- Collecting logs, metrics, and KPIs on your ETL operations for monitoring and reporting purposes.
- Handling errors and retrying in order to prevent stalling during the process.
- Scaling resources automatically in order to fit the needs of your current situation.
In the next section, we’ll explore some of the features and functionality that AWS Glue has to offer.
AWS Glue: Features and Functionality
The major features of AWS Glue include:
- Serverless computing: AWS Glue is a serverless offering, which means that you don’t have to manually designate a server to run it. Whenever you want to use AWS Glue functionality, Amazon spins up a server for you, and then shuts it down when it’s no longer in use. This automatic provisioning frees you from the task of managing or scaling the infrastructure yourself.
- Apache Spark: AWS Glue is based on the Apache Spark analytics engine for big data processing. However, the service also allows users to create scripts in Python and Scala.
- Easy development: Users who decide to manually write their ETL code with AWS Glue have access to “developer endpoints”: environments in which you can develop and test your AWS Glue scripts.
- AWS Glue Data Catalog: The AWS Glue Data Catalog is a metadata repository that stores information about all of your data stores and sources, giving you more visibility into your data assets regardless of location.
- Job scheduling: AWS Glue makes the task of scheduling easier by allowing you to start jobs based on an event or a schedule, or completely on-demand.
AWS Glue: Reviews and Alternatives
Since its general availability release in August 2017, AWS Glue seems to have been fairly well-received. On the business software review platform G2 Crowd, AWS Glue has received an average rating of 4.0/5 stars, based on 30 reviews.
I have been working with AWS Glue for 2 to 3 years. It allows you to locate, move and transform all your data sets across your business. The most interesting thing about AWS Glue is that it's serverless: you can run all your ETL jobs by just pointing Glue to them. You don't need to configure, provision or spin up servers, and you don't need to manage their life cycle.
However, some users also complain that AWS Glue has a steep learning curve, partially due to the lack of documentation and resources. One reviewer doesn’t hold back, saying:
Another user says that AWS Glue is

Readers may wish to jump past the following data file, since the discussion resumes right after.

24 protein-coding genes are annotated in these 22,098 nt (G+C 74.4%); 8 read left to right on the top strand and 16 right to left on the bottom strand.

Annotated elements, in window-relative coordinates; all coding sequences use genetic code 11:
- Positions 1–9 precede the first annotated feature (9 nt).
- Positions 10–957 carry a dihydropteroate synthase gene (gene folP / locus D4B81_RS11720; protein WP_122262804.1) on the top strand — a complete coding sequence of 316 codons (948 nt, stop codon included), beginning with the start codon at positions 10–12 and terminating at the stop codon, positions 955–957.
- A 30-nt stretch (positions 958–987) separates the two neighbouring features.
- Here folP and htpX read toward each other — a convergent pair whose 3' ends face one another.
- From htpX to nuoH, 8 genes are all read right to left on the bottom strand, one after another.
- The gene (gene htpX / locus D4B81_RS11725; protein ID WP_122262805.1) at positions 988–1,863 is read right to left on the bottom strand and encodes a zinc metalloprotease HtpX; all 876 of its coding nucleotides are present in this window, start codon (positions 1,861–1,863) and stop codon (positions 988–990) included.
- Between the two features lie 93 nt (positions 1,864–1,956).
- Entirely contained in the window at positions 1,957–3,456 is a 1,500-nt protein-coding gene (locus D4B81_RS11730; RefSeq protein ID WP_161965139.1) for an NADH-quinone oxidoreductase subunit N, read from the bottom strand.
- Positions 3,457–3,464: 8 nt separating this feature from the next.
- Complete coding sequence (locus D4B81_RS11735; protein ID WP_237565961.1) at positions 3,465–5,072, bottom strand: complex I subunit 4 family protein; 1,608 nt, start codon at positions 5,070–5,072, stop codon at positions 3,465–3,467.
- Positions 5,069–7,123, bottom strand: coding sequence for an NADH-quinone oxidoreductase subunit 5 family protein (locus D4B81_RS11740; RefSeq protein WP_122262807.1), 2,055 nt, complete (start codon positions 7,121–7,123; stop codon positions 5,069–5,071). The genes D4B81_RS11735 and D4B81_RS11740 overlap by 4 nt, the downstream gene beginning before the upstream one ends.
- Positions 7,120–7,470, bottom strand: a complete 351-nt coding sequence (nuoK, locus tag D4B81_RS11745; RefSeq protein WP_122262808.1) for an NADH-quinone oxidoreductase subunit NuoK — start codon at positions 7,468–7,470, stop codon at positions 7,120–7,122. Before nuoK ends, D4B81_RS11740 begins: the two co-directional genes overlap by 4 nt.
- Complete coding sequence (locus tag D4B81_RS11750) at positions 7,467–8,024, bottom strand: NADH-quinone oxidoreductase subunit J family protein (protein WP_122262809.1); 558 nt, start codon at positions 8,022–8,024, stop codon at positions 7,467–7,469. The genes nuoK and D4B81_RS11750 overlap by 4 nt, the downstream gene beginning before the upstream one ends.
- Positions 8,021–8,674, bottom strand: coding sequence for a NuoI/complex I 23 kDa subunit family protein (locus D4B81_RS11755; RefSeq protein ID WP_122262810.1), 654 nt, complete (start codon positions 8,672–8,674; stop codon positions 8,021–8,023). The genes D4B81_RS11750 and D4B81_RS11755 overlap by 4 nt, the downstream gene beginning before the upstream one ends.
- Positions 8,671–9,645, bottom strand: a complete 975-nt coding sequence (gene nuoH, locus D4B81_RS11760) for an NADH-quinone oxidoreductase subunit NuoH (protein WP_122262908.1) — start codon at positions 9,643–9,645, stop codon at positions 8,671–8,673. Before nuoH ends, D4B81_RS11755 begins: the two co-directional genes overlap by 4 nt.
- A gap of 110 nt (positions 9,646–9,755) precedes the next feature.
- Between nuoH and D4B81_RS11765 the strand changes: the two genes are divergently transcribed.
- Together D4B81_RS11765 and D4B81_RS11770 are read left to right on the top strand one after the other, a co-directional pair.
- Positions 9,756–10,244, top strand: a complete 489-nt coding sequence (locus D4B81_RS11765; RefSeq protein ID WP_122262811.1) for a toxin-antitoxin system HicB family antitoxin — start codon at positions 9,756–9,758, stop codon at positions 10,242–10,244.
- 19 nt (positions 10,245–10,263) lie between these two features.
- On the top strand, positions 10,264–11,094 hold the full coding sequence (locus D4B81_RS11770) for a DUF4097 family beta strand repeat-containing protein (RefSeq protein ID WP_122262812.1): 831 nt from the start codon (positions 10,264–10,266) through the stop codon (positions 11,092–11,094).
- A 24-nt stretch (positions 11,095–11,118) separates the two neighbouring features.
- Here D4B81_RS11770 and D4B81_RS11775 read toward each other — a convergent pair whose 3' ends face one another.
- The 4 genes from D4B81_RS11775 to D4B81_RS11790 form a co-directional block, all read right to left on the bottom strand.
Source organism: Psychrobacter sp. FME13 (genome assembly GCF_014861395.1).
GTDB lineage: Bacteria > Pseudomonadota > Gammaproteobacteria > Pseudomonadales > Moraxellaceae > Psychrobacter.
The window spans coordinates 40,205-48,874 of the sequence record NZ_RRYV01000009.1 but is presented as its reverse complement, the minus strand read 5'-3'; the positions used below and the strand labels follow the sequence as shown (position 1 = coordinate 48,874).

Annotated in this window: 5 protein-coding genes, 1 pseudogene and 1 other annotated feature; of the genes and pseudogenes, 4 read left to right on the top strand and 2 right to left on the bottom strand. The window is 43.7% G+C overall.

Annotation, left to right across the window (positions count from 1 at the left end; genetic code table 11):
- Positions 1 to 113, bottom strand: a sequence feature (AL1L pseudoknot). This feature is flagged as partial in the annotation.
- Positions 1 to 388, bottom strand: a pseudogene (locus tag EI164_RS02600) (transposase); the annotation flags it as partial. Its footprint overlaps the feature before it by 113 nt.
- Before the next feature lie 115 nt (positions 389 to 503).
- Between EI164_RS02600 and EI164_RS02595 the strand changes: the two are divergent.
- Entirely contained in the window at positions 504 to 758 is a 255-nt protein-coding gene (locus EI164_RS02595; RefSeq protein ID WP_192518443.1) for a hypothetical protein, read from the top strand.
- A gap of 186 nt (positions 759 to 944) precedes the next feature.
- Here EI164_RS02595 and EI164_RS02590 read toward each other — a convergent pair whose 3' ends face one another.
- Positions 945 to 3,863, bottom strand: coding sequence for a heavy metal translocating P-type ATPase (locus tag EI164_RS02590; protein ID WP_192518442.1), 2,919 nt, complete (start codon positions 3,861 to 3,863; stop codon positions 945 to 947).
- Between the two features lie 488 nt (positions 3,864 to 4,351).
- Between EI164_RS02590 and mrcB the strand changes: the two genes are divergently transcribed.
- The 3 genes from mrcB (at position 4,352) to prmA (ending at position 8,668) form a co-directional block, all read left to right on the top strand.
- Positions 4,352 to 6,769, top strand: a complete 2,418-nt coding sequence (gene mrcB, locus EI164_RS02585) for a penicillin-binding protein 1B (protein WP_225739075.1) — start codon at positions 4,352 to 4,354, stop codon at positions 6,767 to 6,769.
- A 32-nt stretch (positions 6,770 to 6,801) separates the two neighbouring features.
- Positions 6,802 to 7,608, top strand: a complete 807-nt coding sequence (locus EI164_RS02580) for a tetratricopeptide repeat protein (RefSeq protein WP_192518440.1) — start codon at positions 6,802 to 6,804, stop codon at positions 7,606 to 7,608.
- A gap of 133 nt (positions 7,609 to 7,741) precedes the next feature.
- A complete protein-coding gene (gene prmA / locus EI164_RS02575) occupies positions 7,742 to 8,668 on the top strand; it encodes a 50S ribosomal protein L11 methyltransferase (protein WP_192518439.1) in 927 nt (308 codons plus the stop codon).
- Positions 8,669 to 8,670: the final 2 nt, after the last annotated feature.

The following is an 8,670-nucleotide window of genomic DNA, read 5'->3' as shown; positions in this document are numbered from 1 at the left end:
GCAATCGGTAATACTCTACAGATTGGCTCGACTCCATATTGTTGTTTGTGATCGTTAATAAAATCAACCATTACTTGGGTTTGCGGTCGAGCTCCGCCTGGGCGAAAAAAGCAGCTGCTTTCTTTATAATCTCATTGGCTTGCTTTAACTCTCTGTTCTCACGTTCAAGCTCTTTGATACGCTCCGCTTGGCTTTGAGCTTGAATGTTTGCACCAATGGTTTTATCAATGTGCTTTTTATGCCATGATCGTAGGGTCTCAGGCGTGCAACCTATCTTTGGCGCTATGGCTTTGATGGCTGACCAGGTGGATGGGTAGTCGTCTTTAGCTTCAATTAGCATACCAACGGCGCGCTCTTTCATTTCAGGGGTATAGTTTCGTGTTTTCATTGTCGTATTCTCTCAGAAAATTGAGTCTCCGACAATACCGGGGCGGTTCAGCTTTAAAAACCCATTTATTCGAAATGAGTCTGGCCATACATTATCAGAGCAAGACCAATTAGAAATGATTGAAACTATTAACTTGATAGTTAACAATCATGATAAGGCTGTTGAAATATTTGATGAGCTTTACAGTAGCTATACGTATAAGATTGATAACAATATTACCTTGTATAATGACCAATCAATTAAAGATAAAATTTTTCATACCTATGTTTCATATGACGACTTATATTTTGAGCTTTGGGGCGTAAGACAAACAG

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AWS Glue Alternative: Xplenty
For those not yet sold on the AWS Glue service, the good news is that it’s far from the only ETL service out there. Companies like Xplenty offer alternatives to AWS Glue for managing and simplifying the data integration process.
The Xplenty platform offers a complete toolkit for constructing data pipelines from start to finish. Everything from simple replication tasks to advanced data preparation and transformation is made possible with Xplenty’s easy-to-use, point-and-click user interface.
Included with the Xplenty platform are integrations with over 100 different popular data stores and SaaS applications: MongoDB, MySQL, Amazon Redshift, PostgreSQL, Google Cloud Platform, Facebook, Salesforce, Jira, Magento, HubSpot, Slack, QuickBooks, and far too many others to list here.
Like AWS Glue, Xplenty drastically simplifies the task of elastically scaling your data integration infrastructure. Increasing or decreasing the number of active nodes is as simple as adjusting a slider up or down.
On the G2 Crowd website, Xplenty has received an average rating of 4.4/5 stars, based on 80 reviews. Thanks to this strong user feedback, Xplenty has been ranked as one of G2 Crowd’s high performers for spring 2019.
Many Xplenty users write positively about the ease of use and support when using Xplenty, which is key when handling the complex ETL process.
According to reviewer Nick G:
Xplenty links to most of the sources and destinations that we need. When there is no native connector, the REST API connector will achieve the result we want, and the support team are always ready to jump in and help if needed. I also like the fact that the support team and comprehensive documentation is often focused on helping you learn achieve the result you want, rather than doing the job for you. This has helped us leverage the learnings for other uses.
Before Xplenty I had almost no experience with the ETL process, or data in general for the most part. Luckily their support team was fantastic and they were willing to walk me step by step through the convoluted mess that is data management.
For many developers and IT professionals, AWS Glue has successfully helped them reduce the complexity and manual labor involved in the ETL process since its release in August 2017.
However, the drawbacks of AWS Glue, such as the newness of the service and the difficult learning curve, mean that it’s not the right choice for every situation. Companies that are looking for a more well-established, user-friendly, fully managed ETL solution with strong customer support would do well to check out Xplenty.